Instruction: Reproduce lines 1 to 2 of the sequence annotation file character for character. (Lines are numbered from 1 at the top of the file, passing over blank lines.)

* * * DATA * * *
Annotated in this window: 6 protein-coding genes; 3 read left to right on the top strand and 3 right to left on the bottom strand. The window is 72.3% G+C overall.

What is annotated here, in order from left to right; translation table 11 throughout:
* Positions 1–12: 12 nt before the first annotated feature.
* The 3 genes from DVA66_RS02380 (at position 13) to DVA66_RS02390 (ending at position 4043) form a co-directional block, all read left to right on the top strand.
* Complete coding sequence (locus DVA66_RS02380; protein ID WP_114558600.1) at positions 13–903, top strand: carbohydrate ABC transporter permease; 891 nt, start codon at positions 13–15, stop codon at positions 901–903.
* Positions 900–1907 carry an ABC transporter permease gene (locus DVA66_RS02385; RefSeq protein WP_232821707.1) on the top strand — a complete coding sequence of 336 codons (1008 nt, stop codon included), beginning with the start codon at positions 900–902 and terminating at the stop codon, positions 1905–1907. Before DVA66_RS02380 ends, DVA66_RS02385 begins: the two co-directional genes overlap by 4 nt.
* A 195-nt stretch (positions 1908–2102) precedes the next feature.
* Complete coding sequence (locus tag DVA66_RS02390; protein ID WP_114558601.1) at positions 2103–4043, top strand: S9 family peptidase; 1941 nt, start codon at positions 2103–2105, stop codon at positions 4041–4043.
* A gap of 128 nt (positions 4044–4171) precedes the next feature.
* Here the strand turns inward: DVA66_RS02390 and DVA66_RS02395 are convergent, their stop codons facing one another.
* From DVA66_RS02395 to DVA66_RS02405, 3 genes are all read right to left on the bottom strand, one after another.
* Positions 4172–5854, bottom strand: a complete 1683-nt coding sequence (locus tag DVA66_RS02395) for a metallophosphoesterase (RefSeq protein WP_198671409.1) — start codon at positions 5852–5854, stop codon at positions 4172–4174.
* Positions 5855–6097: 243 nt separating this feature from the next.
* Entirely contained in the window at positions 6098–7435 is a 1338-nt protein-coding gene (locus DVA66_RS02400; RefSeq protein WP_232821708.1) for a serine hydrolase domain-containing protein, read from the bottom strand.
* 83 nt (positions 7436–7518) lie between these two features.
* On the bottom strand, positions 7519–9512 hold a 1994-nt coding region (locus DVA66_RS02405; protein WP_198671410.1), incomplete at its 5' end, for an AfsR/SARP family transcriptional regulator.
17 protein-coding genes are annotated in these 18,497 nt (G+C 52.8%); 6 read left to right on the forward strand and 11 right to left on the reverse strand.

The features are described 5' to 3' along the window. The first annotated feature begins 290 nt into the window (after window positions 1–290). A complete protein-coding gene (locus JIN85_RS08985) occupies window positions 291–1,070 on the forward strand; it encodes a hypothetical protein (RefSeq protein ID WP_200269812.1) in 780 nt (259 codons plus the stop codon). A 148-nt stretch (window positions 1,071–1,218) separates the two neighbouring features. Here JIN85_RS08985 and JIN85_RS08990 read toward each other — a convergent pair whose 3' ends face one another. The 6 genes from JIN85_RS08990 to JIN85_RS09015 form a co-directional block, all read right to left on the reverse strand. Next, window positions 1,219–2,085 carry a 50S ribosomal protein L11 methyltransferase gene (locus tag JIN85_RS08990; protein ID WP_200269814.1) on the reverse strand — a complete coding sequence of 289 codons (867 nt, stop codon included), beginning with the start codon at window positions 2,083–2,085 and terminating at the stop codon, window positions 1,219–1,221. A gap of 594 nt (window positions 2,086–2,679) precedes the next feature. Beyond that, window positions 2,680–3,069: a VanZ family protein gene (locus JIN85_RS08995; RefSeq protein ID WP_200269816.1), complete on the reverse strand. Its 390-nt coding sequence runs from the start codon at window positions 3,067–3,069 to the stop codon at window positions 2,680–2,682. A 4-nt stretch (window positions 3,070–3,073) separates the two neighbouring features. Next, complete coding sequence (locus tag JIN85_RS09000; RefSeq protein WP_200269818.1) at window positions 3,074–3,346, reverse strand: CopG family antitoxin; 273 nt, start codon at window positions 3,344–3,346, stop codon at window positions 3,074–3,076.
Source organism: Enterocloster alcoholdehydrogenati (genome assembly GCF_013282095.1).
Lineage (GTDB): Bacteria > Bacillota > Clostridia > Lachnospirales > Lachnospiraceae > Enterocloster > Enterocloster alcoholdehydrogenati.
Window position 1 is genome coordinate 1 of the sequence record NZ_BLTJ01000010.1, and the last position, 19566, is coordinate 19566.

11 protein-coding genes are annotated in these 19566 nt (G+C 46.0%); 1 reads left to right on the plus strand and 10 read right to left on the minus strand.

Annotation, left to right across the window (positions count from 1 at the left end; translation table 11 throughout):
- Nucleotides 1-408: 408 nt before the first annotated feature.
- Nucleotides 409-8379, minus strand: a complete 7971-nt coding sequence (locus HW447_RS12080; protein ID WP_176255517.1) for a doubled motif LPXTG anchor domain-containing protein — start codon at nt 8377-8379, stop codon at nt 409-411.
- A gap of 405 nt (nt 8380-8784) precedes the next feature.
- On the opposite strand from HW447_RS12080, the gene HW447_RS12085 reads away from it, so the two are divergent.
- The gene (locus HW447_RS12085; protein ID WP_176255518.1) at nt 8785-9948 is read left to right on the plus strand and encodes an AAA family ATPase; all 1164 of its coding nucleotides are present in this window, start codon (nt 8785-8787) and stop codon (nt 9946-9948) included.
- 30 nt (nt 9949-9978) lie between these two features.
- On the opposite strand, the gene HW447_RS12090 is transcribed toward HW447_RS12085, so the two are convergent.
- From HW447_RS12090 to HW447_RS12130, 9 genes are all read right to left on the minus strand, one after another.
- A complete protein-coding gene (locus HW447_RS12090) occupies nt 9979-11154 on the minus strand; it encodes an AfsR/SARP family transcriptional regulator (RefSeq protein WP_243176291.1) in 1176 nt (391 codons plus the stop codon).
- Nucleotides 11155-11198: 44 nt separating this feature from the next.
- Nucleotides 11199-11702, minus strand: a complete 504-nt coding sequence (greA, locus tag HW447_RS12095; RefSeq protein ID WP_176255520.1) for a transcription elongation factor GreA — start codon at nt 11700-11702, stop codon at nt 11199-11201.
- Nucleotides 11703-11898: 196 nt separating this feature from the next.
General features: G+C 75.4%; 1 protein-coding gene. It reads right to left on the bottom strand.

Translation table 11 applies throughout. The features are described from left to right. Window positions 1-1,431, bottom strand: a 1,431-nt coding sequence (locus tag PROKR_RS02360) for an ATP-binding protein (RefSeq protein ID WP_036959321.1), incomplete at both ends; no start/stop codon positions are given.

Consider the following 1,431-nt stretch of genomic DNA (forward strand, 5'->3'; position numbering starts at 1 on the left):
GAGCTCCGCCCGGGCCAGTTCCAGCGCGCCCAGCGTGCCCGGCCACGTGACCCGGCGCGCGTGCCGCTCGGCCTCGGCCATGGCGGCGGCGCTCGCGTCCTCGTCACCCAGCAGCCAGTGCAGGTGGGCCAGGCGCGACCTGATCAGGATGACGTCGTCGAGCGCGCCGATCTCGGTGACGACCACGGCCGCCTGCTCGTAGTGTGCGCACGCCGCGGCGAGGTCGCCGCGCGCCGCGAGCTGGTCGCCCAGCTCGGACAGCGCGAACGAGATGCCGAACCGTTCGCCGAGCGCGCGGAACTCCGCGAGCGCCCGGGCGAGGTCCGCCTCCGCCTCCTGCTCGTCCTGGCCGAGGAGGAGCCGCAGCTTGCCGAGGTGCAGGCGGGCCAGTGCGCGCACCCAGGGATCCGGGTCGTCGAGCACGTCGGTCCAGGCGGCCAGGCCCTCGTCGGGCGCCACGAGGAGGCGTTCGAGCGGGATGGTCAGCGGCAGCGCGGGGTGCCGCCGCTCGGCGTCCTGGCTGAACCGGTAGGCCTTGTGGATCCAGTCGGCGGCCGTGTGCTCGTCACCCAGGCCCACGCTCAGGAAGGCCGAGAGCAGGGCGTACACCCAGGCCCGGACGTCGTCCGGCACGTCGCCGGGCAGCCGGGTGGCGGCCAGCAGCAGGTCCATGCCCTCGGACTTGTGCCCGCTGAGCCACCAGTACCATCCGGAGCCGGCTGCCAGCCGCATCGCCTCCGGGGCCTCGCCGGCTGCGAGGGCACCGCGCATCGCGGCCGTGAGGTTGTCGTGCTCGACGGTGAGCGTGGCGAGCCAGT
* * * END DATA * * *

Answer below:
Annotated in this window: 6 protein-coding genes; 3 read left to right on the top strand and 3 right to left on the bottom strand. The window is 72.3% G+C overall.

What is annotated here, in order from left to right; translation table 11 throughout: